Via Forbes : Amazon Go Will Not Kill Retail As We Know It
Amazon is a company known for big ideas, and its executives are not afraid to use the market to determine if those ideas will succeed or fail. Where other companies test and refine and beat an idea to death before they even consider whether they will try to take it to market, Amazon goes big, fast, and loud. Some ideas have been a big success, and some have flopped — expensively.
It’s easy for someone from retail to react to its Amazon Go convenience store concept from a place of comfort and familiarity, to say “we’ve always done it this way.” But retail is not an industry where comfort and familiarity are safe places. With the level of consumer behavior change going on, driven in large part by new consumer technology, retailers cannot afford to hold onto sacred cows. The retail store in particular needs to be shaken up in a hard way, and Amazon is doing more than most store-based retailers to try to define what a store should truly be in the future. Whether you feel like it’s destroying retail or merely reshaping its future, Amazon should be commended for taking on the most sacred of retail sacred cows, and forcing the rest of the industry to pay attention.
However, there are a few things that Amazon is trying with Amazon Go that may not sit well with consumers:
Did I actually get charged for that?
If you watch Amazon’s video about the concept, they’re careful to explain that the integrated video and sensor network in the store will keep track of what you take off the shelf and what you put back, and will only charge you for what you take. But the company needs to make sure the lag time is very small between when you take something off the shelf and when it shows up in your checkout basket. In one study I saw of the implementation of shelf-based inventory and cart management, the latency was very large, and it caused confusion among customers – enough confusion that all those people who theoretically would be eliminated as cashiers at Amazon Go may need to simply be staffed as docents to help customers understand and properly use the system.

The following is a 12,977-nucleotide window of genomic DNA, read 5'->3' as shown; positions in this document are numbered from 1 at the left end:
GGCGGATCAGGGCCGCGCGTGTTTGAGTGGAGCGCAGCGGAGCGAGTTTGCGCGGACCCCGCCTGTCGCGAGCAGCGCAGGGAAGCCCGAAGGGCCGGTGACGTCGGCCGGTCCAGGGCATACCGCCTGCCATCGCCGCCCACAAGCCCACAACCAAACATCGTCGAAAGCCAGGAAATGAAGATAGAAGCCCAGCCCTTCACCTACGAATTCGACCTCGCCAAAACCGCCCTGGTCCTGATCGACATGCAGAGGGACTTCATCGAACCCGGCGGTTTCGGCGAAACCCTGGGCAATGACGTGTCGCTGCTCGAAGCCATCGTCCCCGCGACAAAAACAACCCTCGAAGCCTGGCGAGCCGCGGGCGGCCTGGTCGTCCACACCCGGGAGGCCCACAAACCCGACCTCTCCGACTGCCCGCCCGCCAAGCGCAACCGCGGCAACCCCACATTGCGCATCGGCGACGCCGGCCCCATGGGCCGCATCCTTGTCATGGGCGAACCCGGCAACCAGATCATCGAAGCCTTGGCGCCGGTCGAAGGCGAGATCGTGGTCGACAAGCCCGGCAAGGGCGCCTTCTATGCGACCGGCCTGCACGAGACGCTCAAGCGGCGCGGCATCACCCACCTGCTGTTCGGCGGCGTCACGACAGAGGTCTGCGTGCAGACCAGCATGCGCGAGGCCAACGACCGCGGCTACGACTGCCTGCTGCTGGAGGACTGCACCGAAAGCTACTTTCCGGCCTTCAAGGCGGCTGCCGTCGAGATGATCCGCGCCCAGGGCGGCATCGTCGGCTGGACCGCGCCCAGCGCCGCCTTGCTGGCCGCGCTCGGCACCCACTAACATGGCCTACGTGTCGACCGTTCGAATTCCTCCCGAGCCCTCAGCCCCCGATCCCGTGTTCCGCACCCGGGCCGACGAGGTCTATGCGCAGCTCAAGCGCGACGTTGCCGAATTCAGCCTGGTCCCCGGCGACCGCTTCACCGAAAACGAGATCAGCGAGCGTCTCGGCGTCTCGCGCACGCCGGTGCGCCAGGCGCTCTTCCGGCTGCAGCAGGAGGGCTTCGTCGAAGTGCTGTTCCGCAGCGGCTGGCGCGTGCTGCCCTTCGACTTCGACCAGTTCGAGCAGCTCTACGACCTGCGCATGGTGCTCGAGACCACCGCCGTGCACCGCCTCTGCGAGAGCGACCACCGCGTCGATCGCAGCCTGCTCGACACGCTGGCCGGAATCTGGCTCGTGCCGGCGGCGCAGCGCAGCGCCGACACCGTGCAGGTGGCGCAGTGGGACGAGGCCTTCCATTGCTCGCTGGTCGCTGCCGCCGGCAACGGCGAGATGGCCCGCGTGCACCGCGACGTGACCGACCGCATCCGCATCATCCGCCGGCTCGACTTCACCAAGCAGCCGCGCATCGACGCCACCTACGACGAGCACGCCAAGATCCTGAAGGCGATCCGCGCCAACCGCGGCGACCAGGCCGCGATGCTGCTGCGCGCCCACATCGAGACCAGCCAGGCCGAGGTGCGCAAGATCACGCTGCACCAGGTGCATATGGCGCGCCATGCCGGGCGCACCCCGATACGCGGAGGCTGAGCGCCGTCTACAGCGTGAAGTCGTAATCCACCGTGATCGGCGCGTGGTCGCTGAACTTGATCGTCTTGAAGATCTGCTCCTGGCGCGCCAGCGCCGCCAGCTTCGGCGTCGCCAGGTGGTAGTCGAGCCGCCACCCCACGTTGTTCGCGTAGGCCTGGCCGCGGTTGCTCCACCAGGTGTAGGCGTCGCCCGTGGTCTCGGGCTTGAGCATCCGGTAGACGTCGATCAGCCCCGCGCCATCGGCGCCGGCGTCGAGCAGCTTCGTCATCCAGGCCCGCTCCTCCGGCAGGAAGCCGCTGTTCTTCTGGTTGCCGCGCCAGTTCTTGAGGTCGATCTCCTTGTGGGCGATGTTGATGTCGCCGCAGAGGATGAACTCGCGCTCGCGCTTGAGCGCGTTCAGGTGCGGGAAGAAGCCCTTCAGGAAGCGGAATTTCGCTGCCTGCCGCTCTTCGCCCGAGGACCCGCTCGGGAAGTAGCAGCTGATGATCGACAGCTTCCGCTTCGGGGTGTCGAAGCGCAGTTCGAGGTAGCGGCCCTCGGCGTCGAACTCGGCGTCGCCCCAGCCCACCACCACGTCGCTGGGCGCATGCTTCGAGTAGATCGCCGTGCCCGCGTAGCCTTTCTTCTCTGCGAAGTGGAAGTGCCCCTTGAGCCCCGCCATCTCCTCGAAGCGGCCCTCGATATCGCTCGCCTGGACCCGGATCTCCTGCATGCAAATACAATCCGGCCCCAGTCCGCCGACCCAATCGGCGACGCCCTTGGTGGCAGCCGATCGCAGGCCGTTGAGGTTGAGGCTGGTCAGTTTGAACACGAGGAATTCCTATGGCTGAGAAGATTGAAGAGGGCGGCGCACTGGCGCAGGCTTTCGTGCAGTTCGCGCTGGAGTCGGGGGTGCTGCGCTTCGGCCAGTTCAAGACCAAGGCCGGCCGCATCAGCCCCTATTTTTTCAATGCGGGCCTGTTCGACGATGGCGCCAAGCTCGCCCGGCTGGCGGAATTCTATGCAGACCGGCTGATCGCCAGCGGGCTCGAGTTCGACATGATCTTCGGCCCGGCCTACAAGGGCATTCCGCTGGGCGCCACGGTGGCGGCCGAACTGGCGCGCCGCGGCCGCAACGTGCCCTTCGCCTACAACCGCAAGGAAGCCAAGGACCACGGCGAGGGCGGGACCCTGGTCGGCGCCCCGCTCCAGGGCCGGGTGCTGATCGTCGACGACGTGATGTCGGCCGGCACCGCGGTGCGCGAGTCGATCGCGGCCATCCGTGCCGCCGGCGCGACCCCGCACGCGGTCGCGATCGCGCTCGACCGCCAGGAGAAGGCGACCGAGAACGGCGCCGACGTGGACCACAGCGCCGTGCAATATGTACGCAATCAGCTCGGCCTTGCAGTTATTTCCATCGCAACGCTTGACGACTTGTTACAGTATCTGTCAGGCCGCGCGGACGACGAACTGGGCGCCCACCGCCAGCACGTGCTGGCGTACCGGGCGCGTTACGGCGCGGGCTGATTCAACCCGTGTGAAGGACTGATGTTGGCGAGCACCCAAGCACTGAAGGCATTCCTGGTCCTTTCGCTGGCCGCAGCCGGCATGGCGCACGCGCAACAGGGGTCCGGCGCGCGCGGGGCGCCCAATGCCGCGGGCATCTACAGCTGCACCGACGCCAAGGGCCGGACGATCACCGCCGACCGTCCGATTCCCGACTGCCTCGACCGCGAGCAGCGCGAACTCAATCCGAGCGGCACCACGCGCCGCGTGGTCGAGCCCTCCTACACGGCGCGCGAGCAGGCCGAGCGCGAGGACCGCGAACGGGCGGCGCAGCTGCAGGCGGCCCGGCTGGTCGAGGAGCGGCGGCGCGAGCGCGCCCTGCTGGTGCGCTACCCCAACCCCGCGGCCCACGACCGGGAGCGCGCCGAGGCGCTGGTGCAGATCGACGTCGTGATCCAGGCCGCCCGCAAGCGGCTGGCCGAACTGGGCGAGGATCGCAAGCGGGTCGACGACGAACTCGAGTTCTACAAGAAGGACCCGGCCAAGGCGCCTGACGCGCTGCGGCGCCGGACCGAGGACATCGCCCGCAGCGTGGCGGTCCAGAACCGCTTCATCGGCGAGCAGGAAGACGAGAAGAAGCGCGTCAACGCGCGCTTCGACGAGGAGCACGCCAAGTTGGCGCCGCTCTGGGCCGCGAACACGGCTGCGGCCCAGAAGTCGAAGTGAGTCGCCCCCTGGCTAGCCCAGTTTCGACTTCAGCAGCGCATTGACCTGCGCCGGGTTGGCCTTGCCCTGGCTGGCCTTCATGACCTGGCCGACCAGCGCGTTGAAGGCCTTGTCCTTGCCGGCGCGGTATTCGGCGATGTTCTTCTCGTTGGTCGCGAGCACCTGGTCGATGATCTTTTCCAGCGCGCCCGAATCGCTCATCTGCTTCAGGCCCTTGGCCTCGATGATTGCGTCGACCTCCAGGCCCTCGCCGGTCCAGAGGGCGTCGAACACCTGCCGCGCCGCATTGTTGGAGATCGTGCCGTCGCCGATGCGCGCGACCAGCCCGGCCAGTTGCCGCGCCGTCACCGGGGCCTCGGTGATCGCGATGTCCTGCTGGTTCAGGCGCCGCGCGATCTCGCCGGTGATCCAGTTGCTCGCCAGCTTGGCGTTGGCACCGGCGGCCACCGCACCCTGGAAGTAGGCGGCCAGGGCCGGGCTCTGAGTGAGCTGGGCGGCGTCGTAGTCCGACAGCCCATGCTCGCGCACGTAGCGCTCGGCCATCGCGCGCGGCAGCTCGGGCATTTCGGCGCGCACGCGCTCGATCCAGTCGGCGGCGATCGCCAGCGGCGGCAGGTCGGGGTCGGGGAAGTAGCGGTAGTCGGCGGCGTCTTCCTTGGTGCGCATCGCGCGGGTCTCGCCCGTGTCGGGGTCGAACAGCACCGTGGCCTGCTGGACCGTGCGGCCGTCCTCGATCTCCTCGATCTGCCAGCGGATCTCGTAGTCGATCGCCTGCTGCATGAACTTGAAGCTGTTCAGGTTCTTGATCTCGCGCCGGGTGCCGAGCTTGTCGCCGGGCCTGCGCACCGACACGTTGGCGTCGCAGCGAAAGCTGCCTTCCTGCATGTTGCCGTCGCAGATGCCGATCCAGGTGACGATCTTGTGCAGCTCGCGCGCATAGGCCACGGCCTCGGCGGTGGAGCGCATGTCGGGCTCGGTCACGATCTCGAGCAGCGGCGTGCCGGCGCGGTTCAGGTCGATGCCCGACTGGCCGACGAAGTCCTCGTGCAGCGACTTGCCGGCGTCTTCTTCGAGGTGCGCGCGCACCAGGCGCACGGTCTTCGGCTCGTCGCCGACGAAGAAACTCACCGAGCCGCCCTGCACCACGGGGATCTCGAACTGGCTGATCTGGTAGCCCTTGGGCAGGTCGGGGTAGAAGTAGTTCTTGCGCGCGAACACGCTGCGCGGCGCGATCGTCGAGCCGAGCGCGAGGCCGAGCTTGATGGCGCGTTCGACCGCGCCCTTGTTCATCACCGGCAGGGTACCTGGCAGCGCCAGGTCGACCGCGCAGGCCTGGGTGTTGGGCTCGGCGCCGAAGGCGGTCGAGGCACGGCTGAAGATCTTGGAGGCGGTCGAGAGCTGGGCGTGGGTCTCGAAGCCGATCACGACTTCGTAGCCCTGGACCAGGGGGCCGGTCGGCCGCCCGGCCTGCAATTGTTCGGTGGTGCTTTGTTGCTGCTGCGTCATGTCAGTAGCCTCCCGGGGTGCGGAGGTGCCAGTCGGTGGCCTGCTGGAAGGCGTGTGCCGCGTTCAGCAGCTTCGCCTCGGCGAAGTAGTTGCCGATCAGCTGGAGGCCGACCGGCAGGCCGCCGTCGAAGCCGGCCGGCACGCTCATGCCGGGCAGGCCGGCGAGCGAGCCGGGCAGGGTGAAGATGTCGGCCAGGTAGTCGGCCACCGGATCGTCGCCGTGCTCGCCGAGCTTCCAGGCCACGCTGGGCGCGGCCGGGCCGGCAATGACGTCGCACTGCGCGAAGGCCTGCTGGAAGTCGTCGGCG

In the early days of self-checkout, customers were at least as likely to overcharge themselves at the scanners out of fear that something didn’t ring up properly than they were to try to steal anything. In a retailer’s pilot of self-checkout, they found in random audits that customers made more over-charging errors than under-charging. In fact, I still meet people who think if they somehow accidentally walk out with a candy bar they didn’t pay for at a self-checkout station, they will be descended upon by a SWAT team of loss prevention people swarming out of Employee-Only doors and rappelling down from the ceiling to arrest them where they will somehow rot in jail for the rest of their life – because of one candy bar.